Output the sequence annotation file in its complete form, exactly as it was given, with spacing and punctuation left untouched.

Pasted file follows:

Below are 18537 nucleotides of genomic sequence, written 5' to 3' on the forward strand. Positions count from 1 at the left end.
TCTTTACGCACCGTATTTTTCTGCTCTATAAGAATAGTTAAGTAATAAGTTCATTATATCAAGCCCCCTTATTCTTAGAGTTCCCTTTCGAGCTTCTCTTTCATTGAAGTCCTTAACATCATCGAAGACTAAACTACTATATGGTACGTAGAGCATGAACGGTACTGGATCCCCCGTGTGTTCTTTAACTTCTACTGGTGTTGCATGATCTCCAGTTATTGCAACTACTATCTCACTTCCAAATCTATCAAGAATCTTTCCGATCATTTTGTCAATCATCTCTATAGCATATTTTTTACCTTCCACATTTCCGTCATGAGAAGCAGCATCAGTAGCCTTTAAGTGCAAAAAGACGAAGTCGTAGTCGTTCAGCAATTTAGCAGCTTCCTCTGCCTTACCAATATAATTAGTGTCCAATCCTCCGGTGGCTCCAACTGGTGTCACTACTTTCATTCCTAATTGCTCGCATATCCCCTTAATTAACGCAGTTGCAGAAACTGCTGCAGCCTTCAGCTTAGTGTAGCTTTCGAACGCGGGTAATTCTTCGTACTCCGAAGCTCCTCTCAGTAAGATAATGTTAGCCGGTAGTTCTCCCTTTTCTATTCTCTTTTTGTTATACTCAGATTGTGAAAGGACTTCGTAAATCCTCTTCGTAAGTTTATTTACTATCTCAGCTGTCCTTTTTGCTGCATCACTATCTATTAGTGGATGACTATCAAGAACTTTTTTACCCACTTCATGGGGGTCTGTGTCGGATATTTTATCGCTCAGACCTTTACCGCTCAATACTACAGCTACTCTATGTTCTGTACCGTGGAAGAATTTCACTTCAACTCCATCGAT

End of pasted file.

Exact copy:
Below are 18537 nucleotides of genomic sequence, written 5' to 3' on the forward strand. Positions count from 1 at the left end.
TCTTTACGCACCGTATTTTTCTGCTCTATAAGAATAGTTAAGTAATAAGTTCATTATATCAAGCCCCCTTATTCTTAGAGTTCCCTTTCGAGCTTCTCTTTCATTGAAGTCCTTAACATCATCGAAGACTAAACTACTATATGGTACGTAGAGCATGAACGGTACTGGATCCCCCGTGTGTTCTTTAACTTCTACTGGTGTTGCATGATCTCCAGTTATTGCAACTACTATCTCACTTCCAAATCTATCAAGAATCTTTCCGATCATTTTGTCAATCATCTCTATAGCATATTTTTTACCTTCCACATTTCCGTCATGAGAAGCAGCATCAGTAGCCTTTAAGTGCAAAAAGACGAAGTCGTAGTCGTTCAGCAATTTAGCAGCTTCCTCTGCCTTACCAATATAATTAGTGTCCAATCCTCCGGTGGCTCCAACTGGTGTCACTACTTTCATTCCTAATTGCTCGCATATCCCCTTAATTAACGCAGTTGCAGAAACTGCTGCAGCCTTCAGCTTAGTGTAGCTTTCGAACGCGGGTAATTCTTCGTACTCCGAAGCTCCTCTCAGTAAGATAATGTTAGCCGGTAGTTCTCCCTTTTCTATTCTCTTTTTGTTATACTCAGATTGTGAAAGGACTTCGTAAATCCTCTTCGTAAGTTTATTTACTATCTCAGCTGTCCTTTTTGCTGCATCACTATCTATTAGTGGATGACTATCAAGAACTTTTTTACCCACTTCATGGGGGTCTGTGTCGGATATTTTATCGCTCAGACCTTTACCGCTCAATACTACAGCTACTCTATGTTCTGTACCGTGGAAGAATTTCACTTCAACTCCATCGAT